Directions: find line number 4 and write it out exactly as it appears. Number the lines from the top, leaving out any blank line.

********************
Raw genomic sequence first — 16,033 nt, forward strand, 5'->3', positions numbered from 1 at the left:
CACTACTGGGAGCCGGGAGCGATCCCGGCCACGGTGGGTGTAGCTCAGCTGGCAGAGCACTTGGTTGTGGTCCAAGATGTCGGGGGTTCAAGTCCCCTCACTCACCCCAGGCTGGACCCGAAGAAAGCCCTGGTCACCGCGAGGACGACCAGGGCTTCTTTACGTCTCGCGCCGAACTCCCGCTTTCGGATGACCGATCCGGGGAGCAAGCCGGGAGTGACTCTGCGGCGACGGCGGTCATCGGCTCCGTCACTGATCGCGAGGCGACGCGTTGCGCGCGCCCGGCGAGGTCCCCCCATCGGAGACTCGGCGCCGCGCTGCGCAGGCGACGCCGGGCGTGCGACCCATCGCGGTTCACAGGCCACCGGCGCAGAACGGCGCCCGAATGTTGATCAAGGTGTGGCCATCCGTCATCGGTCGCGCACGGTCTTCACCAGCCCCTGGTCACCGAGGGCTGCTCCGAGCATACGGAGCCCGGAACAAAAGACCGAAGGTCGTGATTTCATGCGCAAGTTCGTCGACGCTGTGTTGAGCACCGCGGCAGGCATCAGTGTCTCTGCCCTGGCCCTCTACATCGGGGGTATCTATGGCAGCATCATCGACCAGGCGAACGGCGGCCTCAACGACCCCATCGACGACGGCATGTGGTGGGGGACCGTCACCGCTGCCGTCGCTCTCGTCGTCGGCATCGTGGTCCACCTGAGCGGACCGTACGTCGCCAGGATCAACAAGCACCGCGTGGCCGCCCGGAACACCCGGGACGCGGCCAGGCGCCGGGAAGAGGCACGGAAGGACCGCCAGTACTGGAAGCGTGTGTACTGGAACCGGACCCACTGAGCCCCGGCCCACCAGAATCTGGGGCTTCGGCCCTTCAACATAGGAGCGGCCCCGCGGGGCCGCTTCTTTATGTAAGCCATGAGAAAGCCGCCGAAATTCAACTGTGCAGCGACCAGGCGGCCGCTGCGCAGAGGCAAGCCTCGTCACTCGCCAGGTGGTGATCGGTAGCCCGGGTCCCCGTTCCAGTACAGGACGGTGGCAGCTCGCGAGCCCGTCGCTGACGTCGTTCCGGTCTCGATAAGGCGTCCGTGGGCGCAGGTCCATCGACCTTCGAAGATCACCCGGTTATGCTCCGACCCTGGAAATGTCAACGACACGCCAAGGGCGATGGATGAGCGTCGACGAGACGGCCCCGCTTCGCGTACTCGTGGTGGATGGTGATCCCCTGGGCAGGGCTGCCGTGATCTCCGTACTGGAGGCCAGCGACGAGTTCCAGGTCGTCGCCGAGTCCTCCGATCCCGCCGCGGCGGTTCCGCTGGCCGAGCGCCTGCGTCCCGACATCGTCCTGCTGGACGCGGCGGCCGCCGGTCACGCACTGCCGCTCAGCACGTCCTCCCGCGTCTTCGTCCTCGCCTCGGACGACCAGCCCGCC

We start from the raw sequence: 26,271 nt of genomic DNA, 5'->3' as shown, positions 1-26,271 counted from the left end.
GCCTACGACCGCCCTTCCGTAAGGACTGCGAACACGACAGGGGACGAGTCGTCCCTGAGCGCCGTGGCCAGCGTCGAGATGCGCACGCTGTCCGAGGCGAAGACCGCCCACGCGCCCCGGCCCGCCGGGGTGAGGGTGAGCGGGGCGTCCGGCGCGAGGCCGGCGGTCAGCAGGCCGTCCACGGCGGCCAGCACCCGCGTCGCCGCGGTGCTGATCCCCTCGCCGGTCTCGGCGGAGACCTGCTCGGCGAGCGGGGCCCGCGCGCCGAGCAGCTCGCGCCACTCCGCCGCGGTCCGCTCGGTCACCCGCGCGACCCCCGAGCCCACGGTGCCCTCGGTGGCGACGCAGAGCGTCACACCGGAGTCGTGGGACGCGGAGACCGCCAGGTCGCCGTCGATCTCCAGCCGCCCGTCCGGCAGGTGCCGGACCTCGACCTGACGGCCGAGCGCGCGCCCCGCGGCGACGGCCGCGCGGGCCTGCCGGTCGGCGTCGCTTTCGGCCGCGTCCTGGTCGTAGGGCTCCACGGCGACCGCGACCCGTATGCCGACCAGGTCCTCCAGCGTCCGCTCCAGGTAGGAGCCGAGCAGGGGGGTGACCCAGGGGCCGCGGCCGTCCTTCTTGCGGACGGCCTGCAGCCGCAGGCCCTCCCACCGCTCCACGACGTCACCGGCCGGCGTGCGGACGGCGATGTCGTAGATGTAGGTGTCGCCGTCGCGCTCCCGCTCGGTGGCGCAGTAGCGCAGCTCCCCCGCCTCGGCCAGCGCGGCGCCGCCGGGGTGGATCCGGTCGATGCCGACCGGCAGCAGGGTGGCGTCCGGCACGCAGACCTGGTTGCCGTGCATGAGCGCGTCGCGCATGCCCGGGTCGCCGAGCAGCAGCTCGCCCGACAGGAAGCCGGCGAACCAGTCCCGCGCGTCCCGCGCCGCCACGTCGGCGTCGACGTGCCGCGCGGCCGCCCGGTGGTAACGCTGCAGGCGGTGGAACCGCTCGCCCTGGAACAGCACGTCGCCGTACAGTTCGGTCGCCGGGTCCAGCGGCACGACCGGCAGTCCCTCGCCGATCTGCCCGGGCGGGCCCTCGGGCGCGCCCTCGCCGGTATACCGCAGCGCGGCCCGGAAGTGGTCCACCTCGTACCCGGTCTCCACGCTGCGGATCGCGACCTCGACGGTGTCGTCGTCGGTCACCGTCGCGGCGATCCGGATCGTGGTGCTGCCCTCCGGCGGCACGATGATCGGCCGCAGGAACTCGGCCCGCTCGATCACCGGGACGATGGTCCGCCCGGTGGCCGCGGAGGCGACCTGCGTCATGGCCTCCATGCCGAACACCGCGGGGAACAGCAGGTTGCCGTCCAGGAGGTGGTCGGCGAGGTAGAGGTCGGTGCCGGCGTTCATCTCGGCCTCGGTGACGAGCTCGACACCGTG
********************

GCCTACGACCGCCCTTCCGTAAGGACTGCGAACACGACAGGGGACGAGTCGTCCCTGAGCGCCGTGGCCAGCGTCGAGATGCGCACGCTGTCCGAGGCGAAGACCGCCCACGCGCCCCGGCCCGCCGGGGTGAGGGTGAGCGGGGCGTCCGGCGCGAGGCCGGCGGTCAGCAGGCCGTCCACGGCGGCCAGCACCCGCGTCGCCGCGGTGCTGATCCCCTCGCCGGTCTCGGCGGAGACCTGCTCGGCGAGCGGGGCCCGCGCGCCGAGCAGCTCGCGCCACTCCGCCGCGGTCCGCTCGGTCACCCGCGCGACCCCCGAGCCCACGGTGCCCTCGGTGGCGACGCAGAGCGTCACACCGGAGTCGTGGGACGCGGAGACCGCCAGGTCGCCGTCGATCTCCAGCCGCCCGTCCGGCAGGTGCCGGACCTCGACCTGACGGCCGAGCGCGCGCCCCGCGGCGACGGCCGCGCGGGCCTGCCGGTCGGCGTCGCTTTCGGCCGCGTCCTGGTCGTAGGGCTCCACGGCGACCGCGACCCGTATGCCGACCAGGTCCTCCAGCGTCCGCTCCAGGTAGGAGCCGAGCAGGGGGGTGACCCAGGGGCCGCGGCCGTCCTTCTTGCGGACGGCCTGCAGCCGCAGGCCCTCCCACCGCTCCACGACGTCACCGGCCGGCGTGCGGACGGCGATGTCGTAGATGTAGGTGTCGCCGTCGCGCTCCCGCTCGGTGGCGCAGTAGCGCAGCTCCCCCGCCTCGGCCAGCGCGGCGCCGCCGGGGTGGATCCGGTCGATGCCGACCGGCAGCAGGGTGGCGTCCGGCACGCAGACCTGGTTGCCGTGCATGAGCGCGTCGCGCATGCCCGGGTCGCCGAGCAGCAGCTCGCCCGACAGGAAGCCGGCGAACCAGTCCCGCGCGTCCCGCGCCGCCACGTCGGCGTCGACGTGCCGCGCGGCCGCCCGGTGGTAACGCTGCAGGCGGTGGAACCGCTCGCCCTGGAACAGCACGTCGCCGTACAGTTCGGTCGCCGGGTCCAGCGGCACGACCGGCAGTCCCTCGCCGATCTGCCCGGGCGGGCCCTCGGGCGCGCCCTCGCCGGTATACCGCAGCGCGGCCCGGAAGTGGTCCACCTCGTACCCGGTCTCCACGCTGCGGATCGCGACCTCGACGGTGTCGTCGTCGGTCACCGTCGCGGCGATCCGGATCGTGGTGCTGCCCTCCGGCGGCACGATGATCGGCCGCAGGAACTCGGCCCGCTCGATCACCGGGACGATGGTCCGCCCGGTGGCCGCGGAGGCGACCTGCGTCATGGCCTCCATGCCGAACACCGCGGGGAACAGCAGGTTGCCGTCCAGGAGGTGGTCGGCGAGGTAGAGGTCGGTGCCGGCGTTCATCTCGGCCTCGGTGACGAGCTCGACACCGTG